The Arabian camel belongs to the one-humped species, though there are many varieties differing in appearance as much as the thoroughbred race-horse from the English cart-horse.
The horned cattle include the humped oxen and buffaloes of India, and the yak of Tibet.
Except in the settled districts horned cattle are not numerous; they are similar to the Indian humped cattle, but are greatly superior in milking qualities.
The Anophelinae have narrow bodies, and generally spotted wings, and when at rest keep body and proboscis in a straight line, often at a considerable angle with the supporting surface; in this way they can be distinguished from Culicinae, which have a humped-up thorax with which the proboscis forms an angle, and in the resting position keep the body parallel to the support.
The second thoracic ring is humped, and there is a spine-like horn or protuberance at the tail.
Of the domestic animals, all remarkable for their small size, the chief are the black, humped cattle somewhat resembling the Indian variety, and sheep and goats.
Gamal), the name of the single-humped Arabian Camelus dromedaries, but also applied to the two-humped central Asian C. bactrianus and to the extinct relatives of both.
Of domestic animals the Zulus possess a dwarf breed of smooth-skinned humped cattle.
The abdomen is usually sharply bent between the third and fourth segments and has a characteristically humped appearance when straightened out.
On the paved platform were three-storey tower temples in whose ground-floor stood the stone images and altars, and before that of the war-god the green stone of sacrifice, humped so as to bend upward the body of the victim that the priest might more easily slash open the breast with his obsidian knife, tear out the heart and hold it up before the god, while the captor and his friends were waiting below for the carcase to be tumbled down the steps for them to carry home to be cooked for the feast of victory.
The finest cattle are of the humped variety, the bulls of the Baggara being trained to the saddle and to carry burdens.
Besides the buffaloes and a few humped Indian oxen, there are no cattle in the country.
They seem to be of the humped variety, but with the hump evanescent.
The well-known humped species of cattle predominates everywhere, being divided into many varieties.
Humped cattle are raised on most of the islands.
A more curious case is that of the one-humped camel (Camelus dromedarius), a beast only known in domestication, and that in arid countries; yet a number of these have become feral in the Spanish marshes, where they wade about like quadrupedal flamingoes.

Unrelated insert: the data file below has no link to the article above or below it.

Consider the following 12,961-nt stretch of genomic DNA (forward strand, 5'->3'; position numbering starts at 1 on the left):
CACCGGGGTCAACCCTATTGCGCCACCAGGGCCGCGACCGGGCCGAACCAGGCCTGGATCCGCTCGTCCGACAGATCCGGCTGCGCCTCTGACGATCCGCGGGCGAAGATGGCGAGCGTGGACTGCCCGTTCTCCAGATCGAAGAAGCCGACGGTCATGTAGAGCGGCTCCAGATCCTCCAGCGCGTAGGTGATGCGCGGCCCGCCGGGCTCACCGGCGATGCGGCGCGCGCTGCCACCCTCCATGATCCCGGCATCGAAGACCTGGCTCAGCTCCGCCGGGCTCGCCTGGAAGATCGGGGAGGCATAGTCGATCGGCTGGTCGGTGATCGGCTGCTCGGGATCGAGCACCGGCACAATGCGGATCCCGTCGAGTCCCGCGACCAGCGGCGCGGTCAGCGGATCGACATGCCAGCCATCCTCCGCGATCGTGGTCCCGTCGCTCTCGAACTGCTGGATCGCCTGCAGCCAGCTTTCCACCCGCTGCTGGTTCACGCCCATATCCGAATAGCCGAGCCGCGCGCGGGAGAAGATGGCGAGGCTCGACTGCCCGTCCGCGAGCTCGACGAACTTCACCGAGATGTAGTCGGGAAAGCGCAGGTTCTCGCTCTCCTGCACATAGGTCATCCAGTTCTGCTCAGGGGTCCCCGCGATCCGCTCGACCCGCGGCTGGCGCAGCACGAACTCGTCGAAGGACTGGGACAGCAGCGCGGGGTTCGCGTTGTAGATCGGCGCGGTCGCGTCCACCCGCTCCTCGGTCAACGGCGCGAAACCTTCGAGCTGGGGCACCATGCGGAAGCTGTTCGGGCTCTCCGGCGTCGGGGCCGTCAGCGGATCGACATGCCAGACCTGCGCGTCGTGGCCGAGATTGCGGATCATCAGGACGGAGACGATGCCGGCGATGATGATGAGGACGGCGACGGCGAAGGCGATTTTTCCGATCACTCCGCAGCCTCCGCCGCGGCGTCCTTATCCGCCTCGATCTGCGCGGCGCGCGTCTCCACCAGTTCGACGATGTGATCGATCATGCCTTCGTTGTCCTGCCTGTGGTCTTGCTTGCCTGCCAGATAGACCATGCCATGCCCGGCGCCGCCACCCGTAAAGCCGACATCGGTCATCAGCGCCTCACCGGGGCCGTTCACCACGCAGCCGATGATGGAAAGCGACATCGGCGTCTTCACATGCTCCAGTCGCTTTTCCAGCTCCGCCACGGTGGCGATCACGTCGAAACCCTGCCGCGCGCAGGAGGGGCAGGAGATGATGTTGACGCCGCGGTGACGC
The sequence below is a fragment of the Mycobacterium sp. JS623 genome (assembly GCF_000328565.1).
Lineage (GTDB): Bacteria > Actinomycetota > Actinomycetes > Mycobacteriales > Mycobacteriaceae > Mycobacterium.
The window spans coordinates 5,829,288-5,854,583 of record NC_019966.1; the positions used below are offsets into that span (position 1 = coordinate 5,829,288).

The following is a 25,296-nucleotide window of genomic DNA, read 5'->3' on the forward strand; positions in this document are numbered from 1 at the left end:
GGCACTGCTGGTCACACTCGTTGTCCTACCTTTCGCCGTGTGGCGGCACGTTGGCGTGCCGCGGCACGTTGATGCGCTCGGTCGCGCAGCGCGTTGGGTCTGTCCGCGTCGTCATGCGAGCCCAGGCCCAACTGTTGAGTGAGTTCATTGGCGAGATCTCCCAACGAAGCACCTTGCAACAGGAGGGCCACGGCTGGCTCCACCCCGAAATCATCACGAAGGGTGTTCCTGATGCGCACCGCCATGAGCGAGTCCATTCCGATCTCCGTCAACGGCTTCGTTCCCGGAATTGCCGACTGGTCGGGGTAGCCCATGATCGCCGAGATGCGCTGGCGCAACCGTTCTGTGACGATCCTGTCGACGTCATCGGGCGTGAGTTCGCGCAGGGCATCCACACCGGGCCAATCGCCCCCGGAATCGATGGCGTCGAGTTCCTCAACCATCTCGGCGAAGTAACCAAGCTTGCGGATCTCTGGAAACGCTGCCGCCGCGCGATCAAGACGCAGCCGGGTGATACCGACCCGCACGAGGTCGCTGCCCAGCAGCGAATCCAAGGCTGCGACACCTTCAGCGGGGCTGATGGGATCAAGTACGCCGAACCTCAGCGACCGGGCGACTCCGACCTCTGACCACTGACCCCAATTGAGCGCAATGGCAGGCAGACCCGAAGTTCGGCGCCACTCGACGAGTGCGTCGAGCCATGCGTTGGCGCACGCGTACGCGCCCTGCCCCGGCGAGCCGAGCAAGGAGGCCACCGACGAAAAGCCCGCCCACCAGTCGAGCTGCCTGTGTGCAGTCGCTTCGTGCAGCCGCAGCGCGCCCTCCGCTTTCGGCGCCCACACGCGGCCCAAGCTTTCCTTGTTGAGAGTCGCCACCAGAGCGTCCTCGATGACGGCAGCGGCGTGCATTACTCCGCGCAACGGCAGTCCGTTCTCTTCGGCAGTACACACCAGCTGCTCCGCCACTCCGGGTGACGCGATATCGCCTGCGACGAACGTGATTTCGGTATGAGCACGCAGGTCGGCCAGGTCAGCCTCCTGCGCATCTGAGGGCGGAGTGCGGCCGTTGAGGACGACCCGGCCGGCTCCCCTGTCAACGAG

The best animals, he notes, are a cross between the Bactrian or two-humped and the Arabian or one-humped camel, Sheep, goats, dogs and cats are good of their kind; but not all the last are the beautiful creatures which, bearing the name of the country, have arrived at such distinction in Europe.
There are reports as to these cattle having been formerly crossed with the humped eastern species; and their characteristics are all in favour of such an origin.
Humped cattle are widely spread over Africa, Madagascar and India, and form a distinct species, Bos indicus, characterized by the presence of a fleshy hump on the shoulders, the convexity (instead of concavity) of the first part of the curve of the horns, the very large size of the dewlap, and the general presence of white rings round the fetlocks, and light circles surrounding the eyes.
Whether humped cattle are of Indian or African origin cannot be determined, and the species is known only in the domesticated condition.
The ordinary cattle of the province is the small humped kind, Bos indicus, and forms an article of export to Russia, the humps, smoked, being much in demand as a delicacy.
The single-humped camel - as a domestic animal - is especially characteristic of the northern deserts and steppes.
African humped cattle were introduced several hundred years ago and now exist in large herds all over the country.
Large herds of fine humped cattle are found almost all over the island.
A third type is apparently indicated by the ancient Egyptian cattle, which were not humped, and for which the name Bos aegyptiacus has been suggested.
He got off on it as he dry humped her and sucked her life from her.